Fauci Is Science

 

“There is something fascinating about science. One gets such wholesale returns of conjecture out of such a trifling investment of fact.” — Mark Twain

Dr. Fauci says that to attack him is to attack “Science.”   That is, of course, balderdash.  Let me try to demonstrate what an actual attack on Science might look like. And it has nothing to do with Fauci. (His narcissistic solipsism is showing).

Science can account for only 4% of the stuff that makes up the Universe. 96% is “Dark Energy” and “Dark Matter” which are euphemisms for all the stuff that Science cannot identify or explain. How much confidence should one have in a field that is that far short of reality? (Scientists will tell you that it is a great accomplishment of modern science, a great advance, to realize how little we know about what we imagine to be reality–and in that they have a point).

The greatest theories that Science has produced, General Relativity and Quantum Theory, are wholly, completely, fundamentally, and intrinsically incompatible with each other. And “Science” is unable to bridge that gap, at least so far.  They’ve been trying for a Century, no luck. The most brilliant scientists of the last 100 years plus have been unable to bridge the gap, and that includes Einstein, Pauli, Heisenberg, Bohr, Dirac, Gelman, Wheeler, Weinberg, Susskind, Green, and everyone else.

The most far-reaching and fundamental implication of Quantum Mechanics, one of the two great modern theories of Science, is that human consciousness directly interacts with quantum physical processes to “collapse the wave equation”. To the extent that this has been tested, it holds. Yet physicists generally refuse to even acknowledge this conundrum. They retreat into the “Copenhagen Interpretation” that for all intents and purposes says we should ignore the implications of Quantum Theory and just do the calculations. Move along. Nothing to see here. We are being lied to, and the nature of Science in toto is being elided by the very Scientists who claim to hold all Truth in their hot little heads. Not very honest. Not honest at all. Our greatest scientists are dishonest about the implications of science.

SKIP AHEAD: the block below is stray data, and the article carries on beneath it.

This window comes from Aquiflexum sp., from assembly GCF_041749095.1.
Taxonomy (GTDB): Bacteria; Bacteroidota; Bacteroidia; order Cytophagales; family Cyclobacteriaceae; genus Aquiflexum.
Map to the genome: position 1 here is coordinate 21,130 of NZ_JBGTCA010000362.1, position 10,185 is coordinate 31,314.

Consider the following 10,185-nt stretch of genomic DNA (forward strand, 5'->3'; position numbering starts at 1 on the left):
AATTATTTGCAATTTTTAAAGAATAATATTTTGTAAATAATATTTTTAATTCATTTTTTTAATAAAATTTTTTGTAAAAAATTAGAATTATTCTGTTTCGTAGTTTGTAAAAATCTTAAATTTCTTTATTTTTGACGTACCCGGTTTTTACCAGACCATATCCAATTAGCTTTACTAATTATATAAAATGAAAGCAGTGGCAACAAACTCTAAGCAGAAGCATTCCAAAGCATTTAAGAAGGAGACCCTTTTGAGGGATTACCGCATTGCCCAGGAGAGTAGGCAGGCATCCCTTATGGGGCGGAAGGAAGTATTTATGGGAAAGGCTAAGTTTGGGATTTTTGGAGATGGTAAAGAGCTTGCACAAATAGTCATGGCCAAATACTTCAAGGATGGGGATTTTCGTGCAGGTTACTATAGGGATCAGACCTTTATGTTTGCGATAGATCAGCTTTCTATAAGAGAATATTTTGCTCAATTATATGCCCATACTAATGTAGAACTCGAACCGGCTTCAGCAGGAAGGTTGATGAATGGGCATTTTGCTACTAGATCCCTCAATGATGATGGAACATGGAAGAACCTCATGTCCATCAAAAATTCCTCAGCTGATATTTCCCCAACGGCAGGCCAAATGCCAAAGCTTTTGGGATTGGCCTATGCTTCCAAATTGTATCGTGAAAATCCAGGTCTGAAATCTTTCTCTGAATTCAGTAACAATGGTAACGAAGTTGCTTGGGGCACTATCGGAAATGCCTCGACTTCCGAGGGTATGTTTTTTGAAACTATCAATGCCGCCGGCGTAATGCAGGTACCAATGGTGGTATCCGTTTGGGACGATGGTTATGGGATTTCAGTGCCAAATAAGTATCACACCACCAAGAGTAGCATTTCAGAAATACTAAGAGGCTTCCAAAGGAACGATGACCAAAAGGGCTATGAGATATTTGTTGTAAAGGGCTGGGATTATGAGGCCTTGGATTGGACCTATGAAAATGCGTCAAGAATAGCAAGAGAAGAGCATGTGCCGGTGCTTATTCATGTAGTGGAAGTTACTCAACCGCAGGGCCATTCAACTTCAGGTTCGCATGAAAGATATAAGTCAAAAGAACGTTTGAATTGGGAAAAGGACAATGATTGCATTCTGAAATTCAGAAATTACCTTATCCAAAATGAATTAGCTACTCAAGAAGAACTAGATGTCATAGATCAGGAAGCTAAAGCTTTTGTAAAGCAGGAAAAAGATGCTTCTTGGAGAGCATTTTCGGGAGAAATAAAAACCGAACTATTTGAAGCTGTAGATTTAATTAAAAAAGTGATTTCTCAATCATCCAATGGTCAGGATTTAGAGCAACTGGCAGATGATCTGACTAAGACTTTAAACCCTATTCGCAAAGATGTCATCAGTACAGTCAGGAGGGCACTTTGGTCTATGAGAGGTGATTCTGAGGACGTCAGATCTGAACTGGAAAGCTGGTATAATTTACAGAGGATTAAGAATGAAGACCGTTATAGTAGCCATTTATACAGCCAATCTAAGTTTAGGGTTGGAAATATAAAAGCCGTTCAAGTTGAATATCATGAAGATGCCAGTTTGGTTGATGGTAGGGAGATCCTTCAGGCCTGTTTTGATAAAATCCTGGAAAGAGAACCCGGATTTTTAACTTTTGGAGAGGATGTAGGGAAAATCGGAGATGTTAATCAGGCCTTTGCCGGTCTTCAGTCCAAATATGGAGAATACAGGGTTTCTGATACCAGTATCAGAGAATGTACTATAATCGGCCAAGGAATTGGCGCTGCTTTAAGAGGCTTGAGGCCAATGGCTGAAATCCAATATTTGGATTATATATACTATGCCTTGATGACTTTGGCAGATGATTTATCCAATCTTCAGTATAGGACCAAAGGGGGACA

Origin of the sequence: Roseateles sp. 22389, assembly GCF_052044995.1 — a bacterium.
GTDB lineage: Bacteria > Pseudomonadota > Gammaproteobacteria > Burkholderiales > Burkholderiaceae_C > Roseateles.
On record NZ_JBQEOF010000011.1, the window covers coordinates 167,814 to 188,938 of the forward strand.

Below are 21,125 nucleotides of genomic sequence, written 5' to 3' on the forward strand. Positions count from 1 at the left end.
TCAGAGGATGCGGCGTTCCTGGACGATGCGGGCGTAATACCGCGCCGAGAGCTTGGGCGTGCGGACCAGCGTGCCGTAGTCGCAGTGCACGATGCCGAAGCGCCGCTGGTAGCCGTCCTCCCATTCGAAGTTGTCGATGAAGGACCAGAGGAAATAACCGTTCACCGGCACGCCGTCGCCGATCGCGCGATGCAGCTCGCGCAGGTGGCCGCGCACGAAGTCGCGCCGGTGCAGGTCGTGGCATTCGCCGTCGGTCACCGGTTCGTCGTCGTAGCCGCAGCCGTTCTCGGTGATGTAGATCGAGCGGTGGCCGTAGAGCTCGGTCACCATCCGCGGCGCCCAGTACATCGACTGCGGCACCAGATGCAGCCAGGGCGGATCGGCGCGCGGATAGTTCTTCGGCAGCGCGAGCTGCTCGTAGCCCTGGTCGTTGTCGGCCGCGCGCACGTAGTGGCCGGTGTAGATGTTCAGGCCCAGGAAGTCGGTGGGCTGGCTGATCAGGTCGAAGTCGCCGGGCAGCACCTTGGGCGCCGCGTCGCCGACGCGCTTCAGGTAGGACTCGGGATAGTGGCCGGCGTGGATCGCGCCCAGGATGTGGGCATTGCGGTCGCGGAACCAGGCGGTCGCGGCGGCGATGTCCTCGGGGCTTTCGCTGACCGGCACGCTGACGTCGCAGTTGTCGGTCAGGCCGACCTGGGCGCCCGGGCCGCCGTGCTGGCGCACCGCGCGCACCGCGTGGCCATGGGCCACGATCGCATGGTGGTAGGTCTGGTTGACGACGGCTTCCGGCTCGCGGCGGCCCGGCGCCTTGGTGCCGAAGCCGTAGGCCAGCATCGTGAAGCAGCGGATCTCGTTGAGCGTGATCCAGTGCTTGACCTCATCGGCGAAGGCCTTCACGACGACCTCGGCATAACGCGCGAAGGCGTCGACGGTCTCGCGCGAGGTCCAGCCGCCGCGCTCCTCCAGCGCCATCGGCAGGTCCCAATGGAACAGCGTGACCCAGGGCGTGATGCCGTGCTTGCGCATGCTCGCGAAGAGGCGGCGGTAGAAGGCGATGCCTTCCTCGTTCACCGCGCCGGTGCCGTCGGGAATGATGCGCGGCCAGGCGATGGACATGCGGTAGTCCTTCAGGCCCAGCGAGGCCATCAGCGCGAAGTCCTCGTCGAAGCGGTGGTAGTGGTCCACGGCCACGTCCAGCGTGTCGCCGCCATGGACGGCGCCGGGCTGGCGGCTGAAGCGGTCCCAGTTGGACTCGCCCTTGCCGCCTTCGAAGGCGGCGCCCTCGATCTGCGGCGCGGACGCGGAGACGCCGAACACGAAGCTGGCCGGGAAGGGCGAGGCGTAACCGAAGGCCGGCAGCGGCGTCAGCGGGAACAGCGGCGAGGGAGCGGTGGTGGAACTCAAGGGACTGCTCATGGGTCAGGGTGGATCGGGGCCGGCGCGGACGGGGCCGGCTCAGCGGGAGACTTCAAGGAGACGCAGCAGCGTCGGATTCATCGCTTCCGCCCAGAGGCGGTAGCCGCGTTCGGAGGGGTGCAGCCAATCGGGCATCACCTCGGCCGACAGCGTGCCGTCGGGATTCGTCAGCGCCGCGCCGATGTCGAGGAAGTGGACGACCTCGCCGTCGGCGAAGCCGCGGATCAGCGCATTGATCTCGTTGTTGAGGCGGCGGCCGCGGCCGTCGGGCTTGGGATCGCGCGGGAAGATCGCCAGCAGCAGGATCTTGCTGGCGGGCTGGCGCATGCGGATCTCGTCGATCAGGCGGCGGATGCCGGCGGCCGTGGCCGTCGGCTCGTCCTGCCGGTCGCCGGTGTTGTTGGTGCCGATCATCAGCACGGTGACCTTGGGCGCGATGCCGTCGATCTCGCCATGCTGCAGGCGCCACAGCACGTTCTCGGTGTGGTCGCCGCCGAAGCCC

Current Evolutionary “Science” posits that human consciousness is an epiphenomenon growing out of (accidental) biological complexity and is not a reliable phenomenon on which to base our understanding of reality. And that our science is thus a “social construct” that does not have intrinsic validity. But of course, evolutionary scientists tell us to believe their conclusion that human cognition is not reliable. So why should we believe their pronouncements?  They are in the position of the Cretan who says that “All Cretans are liars.”  Why should anyone believe them?

David Gelernter tells us that the statistical improbability of the Evolution of one species from another is so great that Darwinian evolution (The Origin of Species) cannot possibly be correct.